From BloombergView, Dec. 23, 2015:
Yieldcos, Spoofers and Blockchains
If you haven't been following the SunEdison story, let me commend it to you, because it is bonkers. The basic setup is that you've got SunEdison, a public company that develops renewable power projects, and you've got its two yieldcos, TerraForm Power and TerraForm Global. The yieldcos are also public companies but are controlled by SunEdison, and they buy completed projects from SunEdison. The idea is that SunEdison investors get a growthy risky developer of projects, while yieldco investors get yieldy safe operators of projects with contracted cash flows. The concern is that the yieldcos are "captive buyers" of SunEdison projects, and so there are safeguards (separate managers and boards, conflicts committees) to protect yieldco investors against the risk that SunEdison will use the yieldcos as piggy banks by selling them bad projects at inflated prices.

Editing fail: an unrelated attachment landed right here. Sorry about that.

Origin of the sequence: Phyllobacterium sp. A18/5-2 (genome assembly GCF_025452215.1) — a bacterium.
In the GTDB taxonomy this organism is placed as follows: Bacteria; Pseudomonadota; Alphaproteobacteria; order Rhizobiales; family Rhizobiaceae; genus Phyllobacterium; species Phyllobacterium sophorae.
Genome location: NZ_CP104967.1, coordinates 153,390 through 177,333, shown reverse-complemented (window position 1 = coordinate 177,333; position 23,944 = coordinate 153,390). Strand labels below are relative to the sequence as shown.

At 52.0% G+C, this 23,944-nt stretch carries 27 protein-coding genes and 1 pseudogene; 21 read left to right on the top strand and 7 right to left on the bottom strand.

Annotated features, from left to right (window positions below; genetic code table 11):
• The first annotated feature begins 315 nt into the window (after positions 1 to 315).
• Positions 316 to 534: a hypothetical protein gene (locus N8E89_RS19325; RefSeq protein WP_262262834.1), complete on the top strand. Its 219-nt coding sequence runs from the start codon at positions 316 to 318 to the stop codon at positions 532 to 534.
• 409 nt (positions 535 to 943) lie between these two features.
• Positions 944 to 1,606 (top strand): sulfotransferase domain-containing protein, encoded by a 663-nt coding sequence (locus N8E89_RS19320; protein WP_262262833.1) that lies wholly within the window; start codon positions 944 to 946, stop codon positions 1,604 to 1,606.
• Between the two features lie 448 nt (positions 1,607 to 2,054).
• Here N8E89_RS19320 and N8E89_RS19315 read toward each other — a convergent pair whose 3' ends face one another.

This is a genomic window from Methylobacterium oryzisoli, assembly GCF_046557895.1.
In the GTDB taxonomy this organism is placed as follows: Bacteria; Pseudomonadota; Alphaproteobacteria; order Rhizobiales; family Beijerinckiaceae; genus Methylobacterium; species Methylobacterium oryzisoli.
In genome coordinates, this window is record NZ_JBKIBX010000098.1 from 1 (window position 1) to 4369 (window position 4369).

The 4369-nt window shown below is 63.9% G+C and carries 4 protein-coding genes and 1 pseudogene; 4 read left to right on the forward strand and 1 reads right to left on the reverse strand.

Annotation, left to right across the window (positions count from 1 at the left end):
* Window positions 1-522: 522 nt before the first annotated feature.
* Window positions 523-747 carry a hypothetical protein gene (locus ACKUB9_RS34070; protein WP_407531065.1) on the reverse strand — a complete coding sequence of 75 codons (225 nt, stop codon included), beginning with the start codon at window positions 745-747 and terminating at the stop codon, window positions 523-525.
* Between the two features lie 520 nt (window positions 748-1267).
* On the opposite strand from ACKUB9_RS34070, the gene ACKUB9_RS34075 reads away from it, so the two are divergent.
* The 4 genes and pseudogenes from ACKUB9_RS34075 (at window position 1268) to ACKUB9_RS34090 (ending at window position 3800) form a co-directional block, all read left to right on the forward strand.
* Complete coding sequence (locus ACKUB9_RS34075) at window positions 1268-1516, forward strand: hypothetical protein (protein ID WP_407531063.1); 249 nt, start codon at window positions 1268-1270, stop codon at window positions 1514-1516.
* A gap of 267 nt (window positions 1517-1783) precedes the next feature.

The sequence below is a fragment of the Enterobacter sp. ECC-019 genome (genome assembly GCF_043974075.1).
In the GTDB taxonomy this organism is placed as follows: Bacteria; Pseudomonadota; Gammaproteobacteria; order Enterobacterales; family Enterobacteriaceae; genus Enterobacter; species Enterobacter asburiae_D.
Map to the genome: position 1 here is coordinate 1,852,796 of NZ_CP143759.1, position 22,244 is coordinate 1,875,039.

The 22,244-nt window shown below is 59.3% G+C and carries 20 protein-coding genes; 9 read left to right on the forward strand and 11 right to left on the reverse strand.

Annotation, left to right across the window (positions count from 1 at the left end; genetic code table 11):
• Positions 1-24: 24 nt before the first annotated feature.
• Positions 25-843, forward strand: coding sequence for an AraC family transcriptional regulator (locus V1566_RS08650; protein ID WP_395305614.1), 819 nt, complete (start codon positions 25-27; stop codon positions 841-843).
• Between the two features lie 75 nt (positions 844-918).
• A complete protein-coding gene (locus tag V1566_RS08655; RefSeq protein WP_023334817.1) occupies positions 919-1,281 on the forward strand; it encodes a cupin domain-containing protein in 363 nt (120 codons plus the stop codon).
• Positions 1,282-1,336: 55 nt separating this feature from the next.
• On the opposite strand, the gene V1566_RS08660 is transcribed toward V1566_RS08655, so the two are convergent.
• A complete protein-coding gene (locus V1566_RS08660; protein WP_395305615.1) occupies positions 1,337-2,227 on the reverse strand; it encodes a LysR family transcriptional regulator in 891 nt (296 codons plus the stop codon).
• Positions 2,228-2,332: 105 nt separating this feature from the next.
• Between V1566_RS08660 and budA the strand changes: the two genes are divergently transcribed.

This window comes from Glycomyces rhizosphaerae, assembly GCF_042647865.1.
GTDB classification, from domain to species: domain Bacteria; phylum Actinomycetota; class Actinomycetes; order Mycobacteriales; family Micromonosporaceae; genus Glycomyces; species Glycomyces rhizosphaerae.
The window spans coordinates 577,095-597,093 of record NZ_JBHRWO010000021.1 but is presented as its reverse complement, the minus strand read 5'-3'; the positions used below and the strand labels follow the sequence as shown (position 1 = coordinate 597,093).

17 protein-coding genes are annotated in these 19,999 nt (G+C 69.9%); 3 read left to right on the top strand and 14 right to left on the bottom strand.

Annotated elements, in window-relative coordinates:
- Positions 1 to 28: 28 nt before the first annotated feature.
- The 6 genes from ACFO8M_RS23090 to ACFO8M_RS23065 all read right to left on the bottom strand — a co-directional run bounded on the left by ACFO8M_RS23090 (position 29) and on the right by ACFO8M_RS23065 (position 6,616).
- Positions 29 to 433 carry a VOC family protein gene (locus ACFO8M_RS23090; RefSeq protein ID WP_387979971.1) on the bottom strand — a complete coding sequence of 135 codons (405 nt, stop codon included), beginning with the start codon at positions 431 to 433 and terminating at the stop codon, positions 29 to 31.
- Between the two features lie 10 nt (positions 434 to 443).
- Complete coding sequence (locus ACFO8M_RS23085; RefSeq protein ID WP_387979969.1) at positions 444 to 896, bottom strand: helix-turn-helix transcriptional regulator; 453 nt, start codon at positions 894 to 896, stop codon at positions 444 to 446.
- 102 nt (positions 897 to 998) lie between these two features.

Except that SunEdison ran into financial troubles this year, and this happened:
At a Nov. 20 board meeting, SunEdison Chief Financial Officer Brian Wuebbels asked TerraForm Power’s two-man conflicts committee to approve the new Vivint terms, some of the people said. He also sought their help raising cash, one person added, suggesting TerraForm prepay for future project purchases or repurchase shares held by SunEdison. Messrs. Lerdal and Dahya refused both requests, the person said.
Unfortunately, not a single footnote.The men were replaced on the conflicts committee, according to filings. SunEdison appointed new directors, while senior SunEdison officials took over management roles. Mr. Wuebbels became CEO of both TerraForm entities. Manavendra Sial, another SunEdison executive, became their interim finance chief."Among Mr. Sial’s first actions, according to filings and a person familiar with the matter, was authorizing a $150 million payment to SunEdison."...MUCH MORE